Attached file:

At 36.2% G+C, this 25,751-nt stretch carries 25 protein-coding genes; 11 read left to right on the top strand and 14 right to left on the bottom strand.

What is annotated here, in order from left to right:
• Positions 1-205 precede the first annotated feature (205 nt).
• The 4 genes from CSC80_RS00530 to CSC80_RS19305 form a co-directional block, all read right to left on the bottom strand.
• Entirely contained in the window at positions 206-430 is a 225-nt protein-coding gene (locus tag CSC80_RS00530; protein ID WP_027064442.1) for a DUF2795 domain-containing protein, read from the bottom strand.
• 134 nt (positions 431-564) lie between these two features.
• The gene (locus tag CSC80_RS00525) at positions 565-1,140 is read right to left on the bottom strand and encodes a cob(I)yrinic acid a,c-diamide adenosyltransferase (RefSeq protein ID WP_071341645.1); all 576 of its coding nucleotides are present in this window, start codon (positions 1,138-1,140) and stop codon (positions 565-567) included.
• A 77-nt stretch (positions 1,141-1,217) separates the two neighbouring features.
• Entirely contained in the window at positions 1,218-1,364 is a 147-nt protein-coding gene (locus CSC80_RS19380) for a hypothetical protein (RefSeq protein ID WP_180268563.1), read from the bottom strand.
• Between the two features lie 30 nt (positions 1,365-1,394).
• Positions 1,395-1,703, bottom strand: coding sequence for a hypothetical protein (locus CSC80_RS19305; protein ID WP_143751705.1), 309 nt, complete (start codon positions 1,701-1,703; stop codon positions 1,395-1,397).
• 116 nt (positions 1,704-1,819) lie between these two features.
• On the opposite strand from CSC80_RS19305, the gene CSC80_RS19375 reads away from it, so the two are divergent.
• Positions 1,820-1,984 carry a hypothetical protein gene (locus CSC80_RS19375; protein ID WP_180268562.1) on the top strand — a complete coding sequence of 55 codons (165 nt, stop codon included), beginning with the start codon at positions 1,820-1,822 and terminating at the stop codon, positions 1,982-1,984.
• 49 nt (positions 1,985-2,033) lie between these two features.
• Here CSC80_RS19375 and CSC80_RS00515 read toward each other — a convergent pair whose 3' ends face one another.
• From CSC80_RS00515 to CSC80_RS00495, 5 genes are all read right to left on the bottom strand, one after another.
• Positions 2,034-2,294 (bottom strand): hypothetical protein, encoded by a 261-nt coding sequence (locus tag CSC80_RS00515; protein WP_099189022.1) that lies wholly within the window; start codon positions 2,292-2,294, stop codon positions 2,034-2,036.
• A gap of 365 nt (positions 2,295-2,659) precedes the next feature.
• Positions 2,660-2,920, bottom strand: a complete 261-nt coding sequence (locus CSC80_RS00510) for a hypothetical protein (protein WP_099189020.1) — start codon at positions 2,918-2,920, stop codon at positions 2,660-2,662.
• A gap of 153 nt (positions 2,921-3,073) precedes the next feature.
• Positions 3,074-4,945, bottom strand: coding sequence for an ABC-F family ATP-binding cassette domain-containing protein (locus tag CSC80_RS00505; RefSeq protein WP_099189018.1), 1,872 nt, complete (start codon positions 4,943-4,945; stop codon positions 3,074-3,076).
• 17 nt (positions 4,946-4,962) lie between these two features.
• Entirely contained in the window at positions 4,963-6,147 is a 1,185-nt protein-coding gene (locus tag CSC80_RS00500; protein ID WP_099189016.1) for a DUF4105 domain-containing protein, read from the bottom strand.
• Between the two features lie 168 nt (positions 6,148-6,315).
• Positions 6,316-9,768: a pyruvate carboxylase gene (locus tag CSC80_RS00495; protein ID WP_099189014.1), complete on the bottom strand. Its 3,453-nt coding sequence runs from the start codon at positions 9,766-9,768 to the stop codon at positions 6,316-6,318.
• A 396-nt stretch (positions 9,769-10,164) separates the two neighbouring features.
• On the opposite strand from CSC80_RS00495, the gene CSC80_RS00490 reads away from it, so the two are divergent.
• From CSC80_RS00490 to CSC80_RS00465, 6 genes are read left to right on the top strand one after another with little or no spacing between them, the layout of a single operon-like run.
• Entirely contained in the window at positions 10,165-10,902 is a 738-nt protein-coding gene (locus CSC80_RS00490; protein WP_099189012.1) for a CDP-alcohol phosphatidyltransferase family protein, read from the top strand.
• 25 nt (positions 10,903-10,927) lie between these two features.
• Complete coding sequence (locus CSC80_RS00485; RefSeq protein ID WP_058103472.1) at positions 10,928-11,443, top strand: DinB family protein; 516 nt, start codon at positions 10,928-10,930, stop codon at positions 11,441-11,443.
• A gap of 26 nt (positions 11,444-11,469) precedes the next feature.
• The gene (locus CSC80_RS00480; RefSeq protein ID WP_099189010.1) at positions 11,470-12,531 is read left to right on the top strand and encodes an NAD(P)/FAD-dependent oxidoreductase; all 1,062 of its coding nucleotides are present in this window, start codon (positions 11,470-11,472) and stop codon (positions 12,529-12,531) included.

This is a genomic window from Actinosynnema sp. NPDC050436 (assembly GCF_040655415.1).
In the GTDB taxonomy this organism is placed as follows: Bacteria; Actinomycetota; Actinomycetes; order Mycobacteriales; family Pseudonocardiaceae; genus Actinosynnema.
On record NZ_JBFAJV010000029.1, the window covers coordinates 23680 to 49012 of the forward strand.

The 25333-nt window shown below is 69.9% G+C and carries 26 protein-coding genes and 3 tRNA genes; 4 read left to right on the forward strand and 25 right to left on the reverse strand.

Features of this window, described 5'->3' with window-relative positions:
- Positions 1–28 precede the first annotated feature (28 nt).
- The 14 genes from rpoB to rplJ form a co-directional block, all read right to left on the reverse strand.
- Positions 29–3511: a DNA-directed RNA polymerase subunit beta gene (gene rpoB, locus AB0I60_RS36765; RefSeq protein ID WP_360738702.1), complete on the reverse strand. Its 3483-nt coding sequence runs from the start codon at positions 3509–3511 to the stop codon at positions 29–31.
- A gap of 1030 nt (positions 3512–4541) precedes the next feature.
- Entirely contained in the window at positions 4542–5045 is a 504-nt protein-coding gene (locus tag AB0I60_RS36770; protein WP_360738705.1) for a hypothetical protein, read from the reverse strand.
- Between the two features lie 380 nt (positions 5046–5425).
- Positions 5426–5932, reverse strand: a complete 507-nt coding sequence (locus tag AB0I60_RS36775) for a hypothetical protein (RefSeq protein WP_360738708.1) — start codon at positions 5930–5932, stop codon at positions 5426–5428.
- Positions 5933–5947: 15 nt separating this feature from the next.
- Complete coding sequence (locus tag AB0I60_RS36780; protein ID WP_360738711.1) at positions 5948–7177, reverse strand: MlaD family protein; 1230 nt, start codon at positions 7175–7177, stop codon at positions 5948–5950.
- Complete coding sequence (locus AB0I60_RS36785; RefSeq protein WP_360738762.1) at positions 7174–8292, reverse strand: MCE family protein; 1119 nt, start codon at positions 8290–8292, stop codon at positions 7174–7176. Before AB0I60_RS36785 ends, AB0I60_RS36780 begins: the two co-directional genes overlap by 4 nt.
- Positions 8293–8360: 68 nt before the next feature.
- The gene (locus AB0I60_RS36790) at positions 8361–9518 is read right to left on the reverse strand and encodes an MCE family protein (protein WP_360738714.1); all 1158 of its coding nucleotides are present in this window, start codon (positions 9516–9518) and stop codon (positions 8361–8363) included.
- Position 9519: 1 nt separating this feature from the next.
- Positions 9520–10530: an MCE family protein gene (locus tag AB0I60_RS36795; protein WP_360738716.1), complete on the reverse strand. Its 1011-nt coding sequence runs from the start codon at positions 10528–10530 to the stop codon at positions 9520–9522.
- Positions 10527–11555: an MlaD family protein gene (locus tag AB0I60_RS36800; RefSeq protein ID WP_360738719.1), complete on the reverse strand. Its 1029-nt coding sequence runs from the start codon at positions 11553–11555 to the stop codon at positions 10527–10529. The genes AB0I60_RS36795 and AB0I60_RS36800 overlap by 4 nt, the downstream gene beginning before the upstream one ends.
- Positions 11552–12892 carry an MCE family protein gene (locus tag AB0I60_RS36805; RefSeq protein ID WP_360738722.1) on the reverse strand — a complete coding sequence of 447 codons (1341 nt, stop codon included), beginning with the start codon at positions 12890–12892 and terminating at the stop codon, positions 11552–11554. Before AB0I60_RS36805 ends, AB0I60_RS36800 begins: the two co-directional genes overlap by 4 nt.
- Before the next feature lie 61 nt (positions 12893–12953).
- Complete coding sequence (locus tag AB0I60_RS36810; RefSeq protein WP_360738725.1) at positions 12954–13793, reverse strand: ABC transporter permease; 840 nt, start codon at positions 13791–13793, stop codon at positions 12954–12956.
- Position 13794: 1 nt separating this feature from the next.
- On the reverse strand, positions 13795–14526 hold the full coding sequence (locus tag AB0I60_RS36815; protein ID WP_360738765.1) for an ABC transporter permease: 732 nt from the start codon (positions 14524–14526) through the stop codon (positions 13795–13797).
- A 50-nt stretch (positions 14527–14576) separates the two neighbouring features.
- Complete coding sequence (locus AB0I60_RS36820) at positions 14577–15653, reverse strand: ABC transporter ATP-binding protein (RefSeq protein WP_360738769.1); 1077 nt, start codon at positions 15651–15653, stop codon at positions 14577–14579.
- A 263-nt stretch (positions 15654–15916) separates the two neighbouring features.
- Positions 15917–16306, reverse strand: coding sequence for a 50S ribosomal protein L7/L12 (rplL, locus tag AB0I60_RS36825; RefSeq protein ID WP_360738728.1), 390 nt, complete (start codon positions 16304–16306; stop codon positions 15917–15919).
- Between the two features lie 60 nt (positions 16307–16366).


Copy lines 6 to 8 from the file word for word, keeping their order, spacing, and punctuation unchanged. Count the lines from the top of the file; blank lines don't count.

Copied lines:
• 134 nt (positions 431-564) lie between these two features.
• The gene (locus tag CSC80_RS00525) at positions 565-1,140 is read right to left on the bottom strand and encodes a cob(I)yrinic acid a,c-diamide adenosyltransferase (RefSeq protein ID WP_071341645.1); all 576 of its coding nucleotides are present in this window, start codon (positions 1,138-1,140) and stop codon (positions 565-567) included.
• A 77-nt stretch (positions 1,141-1,217) separates the two neighbouring features.